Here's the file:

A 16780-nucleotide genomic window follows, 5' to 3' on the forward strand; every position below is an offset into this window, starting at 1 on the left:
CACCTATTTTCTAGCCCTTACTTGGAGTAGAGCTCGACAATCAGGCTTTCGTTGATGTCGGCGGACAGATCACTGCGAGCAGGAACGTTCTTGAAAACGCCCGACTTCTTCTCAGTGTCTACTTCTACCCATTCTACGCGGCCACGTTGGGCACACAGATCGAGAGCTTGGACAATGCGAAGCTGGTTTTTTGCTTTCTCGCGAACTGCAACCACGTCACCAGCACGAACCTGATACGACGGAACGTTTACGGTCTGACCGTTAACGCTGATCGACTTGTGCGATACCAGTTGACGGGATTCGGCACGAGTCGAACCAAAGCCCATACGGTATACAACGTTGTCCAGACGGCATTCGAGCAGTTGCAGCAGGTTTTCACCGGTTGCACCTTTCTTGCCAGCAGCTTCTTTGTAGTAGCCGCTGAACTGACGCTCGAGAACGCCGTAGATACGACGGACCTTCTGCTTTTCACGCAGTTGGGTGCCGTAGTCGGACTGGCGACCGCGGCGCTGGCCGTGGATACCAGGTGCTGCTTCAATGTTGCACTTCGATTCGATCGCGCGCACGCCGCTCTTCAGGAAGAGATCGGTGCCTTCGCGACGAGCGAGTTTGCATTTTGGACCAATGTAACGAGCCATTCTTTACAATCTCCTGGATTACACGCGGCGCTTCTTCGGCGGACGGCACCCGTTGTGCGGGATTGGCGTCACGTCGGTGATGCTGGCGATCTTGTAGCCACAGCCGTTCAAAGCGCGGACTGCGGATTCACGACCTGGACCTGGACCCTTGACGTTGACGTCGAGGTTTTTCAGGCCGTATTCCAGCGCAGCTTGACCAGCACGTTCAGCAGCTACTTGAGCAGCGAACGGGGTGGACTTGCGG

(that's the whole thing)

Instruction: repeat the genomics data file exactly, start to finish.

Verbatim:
A 16780-nucleotide genomic window follows, 5' to 3' on the forward strand; every position below is an offset into this window, starting at 1 on the left:
CACCTATTTTCTAGCCCTTACTTGGAGTAGAGCTCGACAATCAGGCTTTCGTTGATGTCGGCGGACAGATCACTGCGAGCAGGAACGTTCTTGAAAACGCCCGACTTCTTCTCAGTGTCTACTTCTACCCATTCTACGCGGCCACGTTGGGCACACAGATCGAGAGCTTGGACAATGCGAAGCTGGTTTTTTGCTTTCTCGCGAACTGCAACCACGTCACCAGCACGAACCTGATACGACGGAACGTTTACGGTCTGACCGTTAACGCTGATCGACTTGTGCGATACCAGTTGACGGGATTCGGCACGAGTCGAACCAAAGCCCATACGGTATACAACGTTGTCCAGACGGCATTCGAGCAGTTGCAGCAGGTTTTCACCGGTTGCACCTTTCTTGCCAGCAGCTTCTTTGTAGTAGCCGCTGAACTGACGCTCGAGAACGCCGTAGATACGACGGACCTTCTGCTTTTCACGCAGTTGGGTGCCGTAGTCGGACTGGCGACCGCGGCGCTGGCCGTGGATACCAGGTGCTGCTTCAATGTTGCACTTCGATTCGATCGCGCGCACGCCGCTCTTCAGGAAGAGATCGGTGCCTTCGCGACGAGCGAGTTTGCATTTTGGACCAATGTAACGAGCCATTCTTTACAATCTCCTGGATTACACGCGGCGCTTCTTCGGCGGACGGCACCCGTTGTGCGGGATTGGCGTCACGTCGGTGATGCTGGCGATCTTGTAGCCACAGCCGTTCAAAGCGCGGACTGCGGATTCACGACCTGGACCTGGACCCTTGACGTTGACGTCGAGGTTTTTCAGGCCGTATTCCAGCGCAGCTTGACCAGCACGTTCAGCAGCTACTTGAGCAGCGAACGGGGTGGACTTGCGG